Arusha Times (Arusha)

17 November 2012

Tanzania: Children's Rights

opinion

Rethinking juvenile detention punishment in Tanzania

Many children face a lot of problems while growing up because parents, guardians, society and the Government at large have failed to nurture the upbringing and counseling of children. Some of these children find themselves committing petty offences and other criminal offences where they end up incarcerated in Juvenile Detention Centres around the country. Our criminal justice system is modeled so that Juvenile Detention is the solution in disciplining a child, while the actual fact is that we are aiding in destroying our children.

The number of street children is growing in Tanzania due to poverty, lack of basic needs including psychological support, economical and parental care. Speaking of Children's rights no efforts have been made to cushion children in conflict with the law against human rights violation.

Poor living condition as well as being oppressed in the society and lack of moral and social support has forced children to be left on themselves trying to make a way of living thus ending up seeking early employment and living in streets. Such situation has initiated attempt or being involved in unlawful acts such as drug abuse, hooliganism, theft, suicide, prostitution, school dropout, homosexuality, etc. Due to frustrations and misunderstanding of criminal acts they end up behind bars. Who is to blame?

Majority of these children behind bars face uncongenial conditions resulting into physical, psychological, and social disturbance. They totally lose their wellbeing.

Juvenile Detention continues to remain an extraordinary mode of punishment for the youth in general. Worse enough, it removes youths and young offenders out of the education system for months or years.

This, thus, puts these young offenders away from primary and secondary school education which directly impact their economic and employment opportunities.

The psychological, physical and social effects of Juvenile Detention can also be life long, especially in cases where the Juvenile Detention centers fail to achieve the aims they are set up for.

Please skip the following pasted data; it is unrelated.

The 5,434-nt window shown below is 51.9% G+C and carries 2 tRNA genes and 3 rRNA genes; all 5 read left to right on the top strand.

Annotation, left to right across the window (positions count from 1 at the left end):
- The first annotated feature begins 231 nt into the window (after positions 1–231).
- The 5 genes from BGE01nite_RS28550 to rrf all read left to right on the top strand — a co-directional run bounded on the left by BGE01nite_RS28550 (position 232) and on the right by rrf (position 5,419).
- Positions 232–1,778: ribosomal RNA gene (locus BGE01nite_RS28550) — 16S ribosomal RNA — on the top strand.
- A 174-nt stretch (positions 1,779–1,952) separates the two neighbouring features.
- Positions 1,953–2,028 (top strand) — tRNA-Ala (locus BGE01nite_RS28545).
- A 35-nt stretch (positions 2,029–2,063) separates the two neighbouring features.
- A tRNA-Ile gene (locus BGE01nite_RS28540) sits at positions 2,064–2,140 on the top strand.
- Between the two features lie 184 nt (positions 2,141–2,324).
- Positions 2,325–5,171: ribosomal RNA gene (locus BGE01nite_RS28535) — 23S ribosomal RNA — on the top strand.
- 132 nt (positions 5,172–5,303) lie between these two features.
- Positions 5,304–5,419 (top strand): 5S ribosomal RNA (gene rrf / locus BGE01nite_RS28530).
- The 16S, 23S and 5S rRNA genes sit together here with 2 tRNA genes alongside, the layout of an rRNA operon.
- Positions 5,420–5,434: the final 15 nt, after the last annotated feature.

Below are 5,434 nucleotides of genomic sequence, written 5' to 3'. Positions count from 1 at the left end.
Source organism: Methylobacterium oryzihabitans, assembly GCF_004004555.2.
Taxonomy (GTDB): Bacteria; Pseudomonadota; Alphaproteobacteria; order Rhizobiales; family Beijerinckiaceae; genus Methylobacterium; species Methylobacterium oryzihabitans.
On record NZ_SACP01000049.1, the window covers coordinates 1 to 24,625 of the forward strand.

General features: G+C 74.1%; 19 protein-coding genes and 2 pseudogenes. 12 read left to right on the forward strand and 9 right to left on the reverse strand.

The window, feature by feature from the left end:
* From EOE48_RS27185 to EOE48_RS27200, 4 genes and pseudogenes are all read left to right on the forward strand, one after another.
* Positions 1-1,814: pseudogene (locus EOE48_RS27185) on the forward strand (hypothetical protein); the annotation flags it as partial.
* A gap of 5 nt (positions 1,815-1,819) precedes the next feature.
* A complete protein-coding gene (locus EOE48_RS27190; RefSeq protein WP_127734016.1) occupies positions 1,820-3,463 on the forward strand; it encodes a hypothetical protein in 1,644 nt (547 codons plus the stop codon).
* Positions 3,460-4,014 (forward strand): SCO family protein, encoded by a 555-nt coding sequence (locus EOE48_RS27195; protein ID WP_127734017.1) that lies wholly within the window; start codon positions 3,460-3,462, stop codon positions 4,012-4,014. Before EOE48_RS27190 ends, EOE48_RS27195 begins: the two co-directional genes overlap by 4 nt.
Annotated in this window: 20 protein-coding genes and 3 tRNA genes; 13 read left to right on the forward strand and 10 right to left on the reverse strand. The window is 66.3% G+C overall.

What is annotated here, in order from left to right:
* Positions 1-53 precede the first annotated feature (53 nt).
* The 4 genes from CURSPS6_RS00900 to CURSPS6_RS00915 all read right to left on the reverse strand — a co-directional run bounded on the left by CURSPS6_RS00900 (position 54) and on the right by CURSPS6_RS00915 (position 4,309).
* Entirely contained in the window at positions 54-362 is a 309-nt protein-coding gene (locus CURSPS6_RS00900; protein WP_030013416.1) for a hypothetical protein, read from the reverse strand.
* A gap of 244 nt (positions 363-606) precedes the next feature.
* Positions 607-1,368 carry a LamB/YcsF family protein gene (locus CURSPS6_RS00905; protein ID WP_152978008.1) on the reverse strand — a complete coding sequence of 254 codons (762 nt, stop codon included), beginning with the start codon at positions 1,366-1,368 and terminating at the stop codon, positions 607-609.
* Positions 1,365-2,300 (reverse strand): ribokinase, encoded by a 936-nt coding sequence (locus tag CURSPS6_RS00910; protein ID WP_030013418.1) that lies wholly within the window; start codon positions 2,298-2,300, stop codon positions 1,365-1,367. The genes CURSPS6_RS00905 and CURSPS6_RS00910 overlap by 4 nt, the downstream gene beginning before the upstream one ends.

Recent studies have shown that sexual and drug abuse continue to harm Juvenile youths in Detention centers, which remain widely unreported.

Detainees learn from older counterparts, more advanced techniques and skills of committing more serious offences. It is common that youth exposed to Juvenile detention happen to commit more serious offences later upon release as adults because they reverse and release their anger and frustration on the society.

Rationally, Detention homes are meant to be useful character for modifying and nurturing in transforming delinquents to more social required and expected behavior in our societies.

This begs the question, is the Government really playing its role in reducing incidents of sexual abuse and barbarity treatment? Is it providing children's rights while serving time? Speaking of youth empowerment and tomorrow's generation and leaders, are the development partners and other development initiatives setting a stage to curb the possible consequences that may occur from this vulnerable group in our societies? The slogan that it takes a village to raise children is not a political way of preserving our society. Are we really facilitating them or are we guiding them to further destructive path?

Cynthia Zocca is A community Development worker Iringa.

Ads by Google

Copyright © 2012 Arusha Times. All rights reserved. Distributed by AllAfrica Global Media (allAfrica.com). To contact the copyright holder directly for corrections — or for permission to republish or make other authorized use of this material, click here.

AllAfrica publishes around 2,000 reports a day from more than 130 news organizations and over 200 other institutions and individuals, representing a diversity of positions on every topic. We publish news and views ranging from vigorous opponents of governments to government publications and spokespersons. Publishers named above each report are responsible for their own content, which AllAfrica does not have the legal right to edit or correct.

Articles and commentaries that identify allAfrica.com as the publisher are produced or commissioned by AllAfrica. To address comments or complaints, please Contact us.